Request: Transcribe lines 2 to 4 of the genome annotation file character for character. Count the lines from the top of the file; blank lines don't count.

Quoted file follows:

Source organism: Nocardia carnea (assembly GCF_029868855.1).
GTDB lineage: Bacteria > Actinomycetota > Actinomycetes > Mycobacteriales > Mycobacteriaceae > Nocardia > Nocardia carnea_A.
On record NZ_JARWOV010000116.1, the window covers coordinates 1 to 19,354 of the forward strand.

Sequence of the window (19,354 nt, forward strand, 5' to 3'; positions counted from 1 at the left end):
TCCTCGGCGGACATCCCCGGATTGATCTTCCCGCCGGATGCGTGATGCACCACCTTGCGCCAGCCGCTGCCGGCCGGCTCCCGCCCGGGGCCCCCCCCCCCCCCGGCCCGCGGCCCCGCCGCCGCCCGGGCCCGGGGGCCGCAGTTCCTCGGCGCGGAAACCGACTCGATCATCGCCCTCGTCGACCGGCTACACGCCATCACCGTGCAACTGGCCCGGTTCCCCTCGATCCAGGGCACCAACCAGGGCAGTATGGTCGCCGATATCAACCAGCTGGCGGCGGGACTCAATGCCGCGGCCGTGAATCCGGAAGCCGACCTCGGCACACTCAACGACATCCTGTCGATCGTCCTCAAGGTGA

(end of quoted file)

GTDB lineage: Bacteria > Actinomycetota > Actinomycetes > Mycobacteriales > Mycobacteriaceae > Nocardia > Nocardia carnea_A.
On record NZ_JARWOV010000116.1, the window covers coordinates 1 to 19,354 of the forward strand.

Sequence of the window (19,354 nt, forward strand, 5' to 3'; positions counted from 1 at the left end):